Lawyers offer guide to Ukraine’s legislative jungle

Ukraine agriculture.JPG

Ukrainian lawyers told investors in Brussels yesterday (31 January) that they had little if any chance of doing business involving the use of land for agriculture or other activities, unless they hire a local partner to keep them “away from disappointment”. 

The lawyers didn’t shy from saying the country was “subject of legal instability and corruption”, in the presence of a diplomat from the Ukrainian mission to the EU.

But at the same time they argued that foreign investment in Ukraine, including in agriculture, remained highly profitable and was worth the effort.

In successive presentations, lawyers from the Kyiv-based Arzinger law firm guided the Brussels audience through Ukraine’s ongoing land legislation reform, which includes the creation of a state property register and rules for consolidation of small land parcels.

As foreigners are banned from owning agricultural land, investors must lease land from Ukrainian legal owners. A foreigner can buy real estate or even land only in a residential area, for the purpose of building. Outside a residential area, a foreigner can buy only existing buildings, but cannot buy land for the purpose of building.

The legal term “emphyteusis” is used to describe the “use by a third part” of agricultural land. Similarly, the term “superficius” describes the use of land by a foreigner for construction building purposes.

Ukraine's “Moratorium on Alienation of Farm Land” (see background) has been introduced in 2005 and will remain in place at least until 2016, the law firm representatives said.

There are three types of property in Ukraine – private, state owned and municipal.

State-owned land can be sold to foreigner with the approval of the Parliament, but apparently this possibility remains only theoretical. Also in theory, municipalities can sell land, although the firm representatives advised against doing so.

For purchasing agricultural land, the lawyers advised setting up a structure where the foreign company establishes a first tier subsidiary in Ukraine, in liaison with a second tier Ukrainian subsidiary who legally owns the parcel.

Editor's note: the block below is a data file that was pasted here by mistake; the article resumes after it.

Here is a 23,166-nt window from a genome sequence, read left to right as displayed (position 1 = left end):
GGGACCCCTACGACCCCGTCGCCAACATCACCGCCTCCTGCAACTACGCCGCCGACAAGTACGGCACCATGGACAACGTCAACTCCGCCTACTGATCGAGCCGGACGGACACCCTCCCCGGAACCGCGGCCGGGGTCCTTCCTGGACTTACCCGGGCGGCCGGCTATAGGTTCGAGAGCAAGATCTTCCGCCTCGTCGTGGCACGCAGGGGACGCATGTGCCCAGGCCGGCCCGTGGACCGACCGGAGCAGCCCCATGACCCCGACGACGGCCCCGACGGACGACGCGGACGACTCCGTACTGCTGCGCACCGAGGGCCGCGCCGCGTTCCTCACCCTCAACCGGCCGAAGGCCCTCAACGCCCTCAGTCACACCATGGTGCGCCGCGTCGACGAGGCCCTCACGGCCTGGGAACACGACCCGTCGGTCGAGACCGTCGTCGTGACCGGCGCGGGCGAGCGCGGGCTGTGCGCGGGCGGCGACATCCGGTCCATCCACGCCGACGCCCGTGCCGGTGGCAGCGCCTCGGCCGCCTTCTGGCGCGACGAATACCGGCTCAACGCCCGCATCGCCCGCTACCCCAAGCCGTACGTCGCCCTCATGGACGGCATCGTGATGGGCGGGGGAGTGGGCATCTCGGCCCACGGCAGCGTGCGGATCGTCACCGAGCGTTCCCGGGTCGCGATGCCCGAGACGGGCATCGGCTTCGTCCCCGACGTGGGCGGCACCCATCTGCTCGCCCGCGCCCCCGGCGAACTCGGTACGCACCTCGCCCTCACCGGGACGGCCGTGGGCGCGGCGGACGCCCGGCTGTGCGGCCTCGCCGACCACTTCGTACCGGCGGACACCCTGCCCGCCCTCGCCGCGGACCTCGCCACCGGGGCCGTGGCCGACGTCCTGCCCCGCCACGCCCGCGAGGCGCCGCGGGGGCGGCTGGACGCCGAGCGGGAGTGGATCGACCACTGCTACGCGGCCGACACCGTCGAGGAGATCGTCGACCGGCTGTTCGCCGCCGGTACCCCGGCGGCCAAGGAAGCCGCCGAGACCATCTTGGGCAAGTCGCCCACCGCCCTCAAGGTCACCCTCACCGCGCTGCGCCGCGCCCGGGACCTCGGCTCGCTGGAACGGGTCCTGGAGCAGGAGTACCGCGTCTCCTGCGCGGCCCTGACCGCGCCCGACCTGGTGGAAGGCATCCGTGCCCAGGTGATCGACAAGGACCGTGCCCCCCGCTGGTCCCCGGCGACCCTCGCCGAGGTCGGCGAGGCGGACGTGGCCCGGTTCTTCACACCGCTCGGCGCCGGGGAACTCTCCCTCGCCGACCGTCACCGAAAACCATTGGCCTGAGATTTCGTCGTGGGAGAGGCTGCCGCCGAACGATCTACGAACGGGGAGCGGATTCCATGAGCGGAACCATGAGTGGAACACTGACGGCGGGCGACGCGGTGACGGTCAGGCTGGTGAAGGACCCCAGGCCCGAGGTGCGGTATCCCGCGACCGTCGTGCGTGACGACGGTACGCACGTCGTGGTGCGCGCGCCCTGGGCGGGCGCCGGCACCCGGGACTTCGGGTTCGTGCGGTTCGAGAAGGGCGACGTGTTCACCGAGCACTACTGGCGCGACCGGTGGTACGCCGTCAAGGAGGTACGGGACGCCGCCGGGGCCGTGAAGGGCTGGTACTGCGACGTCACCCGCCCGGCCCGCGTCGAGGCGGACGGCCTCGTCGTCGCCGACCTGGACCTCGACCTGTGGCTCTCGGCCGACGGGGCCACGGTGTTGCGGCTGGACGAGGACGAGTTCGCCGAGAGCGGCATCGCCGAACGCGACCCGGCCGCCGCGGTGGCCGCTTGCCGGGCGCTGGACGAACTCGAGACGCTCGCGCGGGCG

Ukraine is a bureaucratic country and in spite of some attempts to reform, bureaucrats at various levels don’t want to lose their power, the lawyers said.

But their main message was that investing in Ukraine requires assistance of experienced and reliable advisors and partners.

“Only a local expert can keep you away from disappointment,” one of them said.

He also argued that corruption can be avoided, “if you know how to lobby, to put pressure on authorities and not play the game of corruption.”

Ukraine has more than 60 million hectares of land, of which some 42 million is agricultural land. In comparison, France has 29 million hectares of agricultural land.

According to specialists, the price of land in Ukraine is currently €360 to 505 per hectare. In comparison, the average price of arable land per hectare in France is €4,580.

Over the last few years, 26 million hectares of arable land have been divided into seven million pieces of land and distributed to small farmers. Ukraine is unusual in that it has donated land to millions of smallholder farmers and issued them with property documents.

However, most farmers own this land only in theory, as they are unable to cultivate it. In practice they are compelled to lease it to large agricultural businesses.

Historically the “Moratorium on Alienation of Farm Land” has banned foreign investors from owning farmland in the country.  To circumnavigate this moratorium, foreign investors have had to lease small parcels of land from individual farmers under long-term lease arrangements (up to 50 years) with an option to buy out such land whenever the moratorium was lifted.

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